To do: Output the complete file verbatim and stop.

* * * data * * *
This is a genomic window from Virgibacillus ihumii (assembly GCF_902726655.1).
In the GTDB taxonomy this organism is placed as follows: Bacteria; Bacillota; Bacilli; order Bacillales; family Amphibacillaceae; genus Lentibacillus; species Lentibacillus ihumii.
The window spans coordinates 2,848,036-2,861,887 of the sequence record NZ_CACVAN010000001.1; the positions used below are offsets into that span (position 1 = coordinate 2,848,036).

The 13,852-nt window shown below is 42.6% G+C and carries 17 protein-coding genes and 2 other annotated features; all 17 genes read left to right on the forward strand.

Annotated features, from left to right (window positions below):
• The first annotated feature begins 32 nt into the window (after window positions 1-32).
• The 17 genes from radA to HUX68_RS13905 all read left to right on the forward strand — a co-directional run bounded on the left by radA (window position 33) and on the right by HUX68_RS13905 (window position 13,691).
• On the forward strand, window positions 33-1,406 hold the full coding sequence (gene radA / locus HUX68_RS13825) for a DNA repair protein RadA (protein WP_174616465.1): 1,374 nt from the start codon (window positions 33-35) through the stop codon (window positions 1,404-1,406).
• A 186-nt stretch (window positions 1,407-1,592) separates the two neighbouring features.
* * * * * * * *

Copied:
This is a genomic window from Virgibacillus ihumii (assembly GCF_902726655.1).
In the GTDB taxonomy this organism is placed as follows: Bacteria; Bacillota; Bacilli; order Bacillales; family Amphibacillaceae; genus Lentibacillus; species Lentibacillus ihumii.
The window spans coordinates 2,848,036-2,861,887 of the sequence record NZ_CACVAN010000001.1; the positions used below are offsets into that span (position 1 = coordinate 2,848,036).

The 13,852-nt window shown below is 42.6% G+C and carries 17 protein-coding genes and 2 other annotated features; all 17 genes read left to right on the forward strand.

Annotated features, from left to right (window positions below):
• The first annotated feature begins 32 nt into the window (after window positions 1-32).
• The 17 genes from radA to HUX68_RS13905 all read left to right on the forward strand — a co-directional run bounded on the left by radA (window position 33) and on the right by HUX68_RS13905 (window position 13,691).
• On the forward strand, window positions 33-1,406 hold the full coding sequence (gene radA / locus HUX68_RS13825) for a DNA repair protein RadA (protein WP_174616465.1): 1,374 nt from the start codon (window positions 33-35) through the stop codon (window positions 1,404-1,406).
• A 186-nt stretch (window positions 1,407-1,592) separates the two neighbouring features.